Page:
PHNOM PENH (Reuters) - Rights groups in Cambodia are fighting a government they say feels threatened by their growing clout and is just weeks away from shackling them with strict rules crafted without any public consultation.
International rights groups and Western nations are alarmed by the determination of the government of Prime Minister Hun Sen, who has ruled the country for nearly three decades, to ram through a new law.
They fear the measure would impede the work of 5,000 foreign and Cambodian non-government organisations. The government has tried to keep secret the latest draft of the law, which has been in the works for years, and is due to go to parliament soon.
“The law has never been so restrictive,” said rights activist Pen Bonnar, 53, who has become a hero to tens of thousands of Cambodians after 16 years of fighting landgrabbers, illegal loggers, and other forms of injustice. “It will tie us.”
A copy of the draft law, seen by Reuters, requires all NGOs to report their activities and finances to the government, with punishments for breaches ranging from fines and criminal prosecutions to the break-up of the organisation.
It allows the government to take wide-ranging action against the NGOs, targeting them for anything from jeopardising peace, stability and public order to harming national security or Cambodian culture and traditions.
The move will come as no surprise to critics of Hun Sen’s Cambodian People’s Party (CPP), who have accused it of constantly abusing its power by prompting authorities, such as judges, the police and military, to stifle opponents.
He has accused NGOs of acting irresponsibly, including supporting the opposition Cambodia National Rescue Party (CNRP), which is now challenging the CPP’s dominance.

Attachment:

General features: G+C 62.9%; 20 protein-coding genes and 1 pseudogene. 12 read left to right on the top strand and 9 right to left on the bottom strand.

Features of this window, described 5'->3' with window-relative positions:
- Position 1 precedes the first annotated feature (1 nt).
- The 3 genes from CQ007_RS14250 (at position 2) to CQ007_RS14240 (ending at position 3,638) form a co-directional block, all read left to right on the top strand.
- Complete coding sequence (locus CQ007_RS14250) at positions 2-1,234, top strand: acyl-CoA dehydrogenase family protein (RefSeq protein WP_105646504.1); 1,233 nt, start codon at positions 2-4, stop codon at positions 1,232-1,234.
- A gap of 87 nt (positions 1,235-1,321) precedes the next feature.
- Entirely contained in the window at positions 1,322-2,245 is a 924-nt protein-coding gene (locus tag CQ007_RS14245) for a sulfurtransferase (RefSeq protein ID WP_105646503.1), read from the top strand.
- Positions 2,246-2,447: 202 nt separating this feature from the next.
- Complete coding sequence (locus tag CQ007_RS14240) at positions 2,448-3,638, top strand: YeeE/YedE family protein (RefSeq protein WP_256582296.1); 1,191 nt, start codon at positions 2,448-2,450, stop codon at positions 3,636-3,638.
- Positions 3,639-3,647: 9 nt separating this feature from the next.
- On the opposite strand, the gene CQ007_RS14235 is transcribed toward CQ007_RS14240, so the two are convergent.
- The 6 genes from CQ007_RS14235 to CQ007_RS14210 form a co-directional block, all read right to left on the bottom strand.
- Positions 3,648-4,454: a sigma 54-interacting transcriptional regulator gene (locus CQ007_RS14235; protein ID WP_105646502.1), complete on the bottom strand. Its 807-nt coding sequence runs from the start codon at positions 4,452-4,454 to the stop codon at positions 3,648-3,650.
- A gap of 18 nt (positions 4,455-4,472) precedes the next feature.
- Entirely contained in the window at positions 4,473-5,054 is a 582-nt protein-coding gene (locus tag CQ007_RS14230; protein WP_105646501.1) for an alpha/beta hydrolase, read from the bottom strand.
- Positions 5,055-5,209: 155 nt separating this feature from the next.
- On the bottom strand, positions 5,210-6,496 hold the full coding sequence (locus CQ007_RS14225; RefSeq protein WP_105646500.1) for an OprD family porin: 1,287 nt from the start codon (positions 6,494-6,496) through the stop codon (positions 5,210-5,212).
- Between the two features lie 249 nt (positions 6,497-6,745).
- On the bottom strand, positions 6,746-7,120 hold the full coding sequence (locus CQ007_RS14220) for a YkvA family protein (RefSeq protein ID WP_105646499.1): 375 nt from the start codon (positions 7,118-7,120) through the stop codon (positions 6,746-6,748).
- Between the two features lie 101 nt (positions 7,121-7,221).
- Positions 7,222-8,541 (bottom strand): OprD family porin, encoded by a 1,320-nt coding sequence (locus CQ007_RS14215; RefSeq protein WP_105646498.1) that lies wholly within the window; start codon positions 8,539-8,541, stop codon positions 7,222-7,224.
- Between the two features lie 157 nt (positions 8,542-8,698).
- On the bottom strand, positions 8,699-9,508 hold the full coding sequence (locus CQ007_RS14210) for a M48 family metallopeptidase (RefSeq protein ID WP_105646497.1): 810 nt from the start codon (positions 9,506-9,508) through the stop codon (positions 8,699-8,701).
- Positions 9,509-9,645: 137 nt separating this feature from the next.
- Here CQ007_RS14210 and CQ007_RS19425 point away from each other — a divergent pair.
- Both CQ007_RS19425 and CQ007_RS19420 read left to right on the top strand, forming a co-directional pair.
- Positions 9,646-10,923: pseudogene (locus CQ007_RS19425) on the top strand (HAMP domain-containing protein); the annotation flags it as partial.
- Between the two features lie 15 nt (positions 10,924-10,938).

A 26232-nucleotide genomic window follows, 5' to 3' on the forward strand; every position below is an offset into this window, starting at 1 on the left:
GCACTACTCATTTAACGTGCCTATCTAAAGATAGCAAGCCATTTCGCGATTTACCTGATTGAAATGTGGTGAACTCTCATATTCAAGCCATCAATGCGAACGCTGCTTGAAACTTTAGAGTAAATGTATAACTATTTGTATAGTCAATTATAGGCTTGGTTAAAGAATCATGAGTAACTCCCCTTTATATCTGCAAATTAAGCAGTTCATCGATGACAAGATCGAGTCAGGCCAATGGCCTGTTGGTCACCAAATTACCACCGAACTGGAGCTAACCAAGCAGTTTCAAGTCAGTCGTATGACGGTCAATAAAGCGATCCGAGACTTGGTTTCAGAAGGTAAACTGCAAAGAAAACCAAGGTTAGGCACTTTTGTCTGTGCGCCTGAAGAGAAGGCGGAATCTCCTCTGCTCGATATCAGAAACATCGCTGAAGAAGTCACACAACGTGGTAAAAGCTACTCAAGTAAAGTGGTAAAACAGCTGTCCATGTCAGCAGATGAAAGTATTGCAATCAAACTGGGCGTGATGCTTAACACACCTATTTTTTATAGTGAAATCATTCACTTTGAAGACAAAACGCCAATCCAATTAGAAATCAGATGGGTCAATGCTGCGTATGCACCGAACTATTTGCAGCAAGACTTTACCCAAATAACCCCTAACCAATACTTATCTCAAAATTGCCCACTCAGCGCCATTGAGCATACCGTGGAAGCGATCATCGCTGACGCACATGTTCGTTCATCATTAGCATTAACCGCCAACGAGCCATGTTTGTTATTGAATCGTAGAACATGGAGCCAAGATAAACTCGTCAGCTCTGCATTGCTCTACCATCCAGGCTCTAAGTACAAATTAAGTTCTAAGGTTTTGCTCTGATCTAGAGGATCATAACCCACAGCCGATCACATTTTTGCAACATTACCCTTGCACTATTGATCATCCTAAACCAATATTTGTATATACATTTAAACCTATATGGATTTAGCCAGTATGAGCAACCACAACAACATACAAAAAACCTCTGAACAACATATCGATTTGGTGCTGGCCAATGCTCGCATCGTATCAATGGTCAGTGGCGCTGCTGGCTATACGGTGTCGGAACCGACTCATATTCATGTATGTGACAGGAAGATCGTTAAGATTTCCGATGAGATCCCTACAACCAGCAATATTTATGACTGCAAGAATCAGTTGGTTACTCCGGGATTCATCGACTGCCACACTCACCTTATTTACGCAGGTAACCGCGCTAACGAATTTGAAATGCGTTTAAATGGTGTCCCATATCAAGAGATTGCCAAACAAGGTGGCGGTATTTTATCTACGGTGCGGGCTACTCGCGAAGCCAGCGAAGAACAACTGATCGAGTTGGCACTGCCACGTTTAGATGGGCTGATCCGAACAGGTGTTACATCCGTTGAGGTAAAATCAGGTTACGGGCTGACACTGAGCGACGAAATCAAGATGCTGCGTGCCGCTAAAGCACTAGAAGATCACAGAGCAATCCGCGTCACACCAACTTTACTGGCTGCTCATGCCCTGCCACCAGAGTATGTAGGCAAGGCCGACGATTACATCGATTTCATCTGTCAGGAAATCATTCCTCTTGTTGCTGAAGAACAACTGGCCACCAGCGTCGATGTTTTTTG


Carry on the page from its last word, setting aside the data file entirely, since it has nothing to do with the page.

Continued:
The new law aims to prevent the funding of “terrorism”, Hun Sen says, but his government has not said if such a threat exists.
Civil society need not worry about the law, he said, adding, “It will protect you, support you and let you act freely.”
Cambodia has been widely praised for turning itself into a promising frontier market from war-torn basket case, cutting its ratio of poor among its population to a fifth in 2011, from half in 2004. NGOs played an important role in the process.
But that progress has fueled a black economy and dubious large-scale seizures of lucrative real estate and farmland, a trend often blamed on businessmen in cahoots with politicians.
New York-based Human Rights Watch (HRW) said the draft law was designed to muzzle critics and existing laws adequately covered the NGO sector, the development of which it called one of Cambodia’s “most thriving and important achievements”.
Opposition CNRP lawmaker Yim Sovann said his party would reject the law, but it is almost certain to be passed by parliament, where the ruling party has a majority.
Soeung Saroeun, of the Cooperation Committee of Cambodia, a grouping of 160 domestic and international NGOs, said, “This is the worst and most harmful law.”
Earlier this month, Scott Busby, a U.S. Deputy Assistant Secretary of State for Democracy, Human Rights, and Labour, said the NGO law would make it “impossible to do their crucial work”.
Editing by Martin Petty and Clarence Fernandez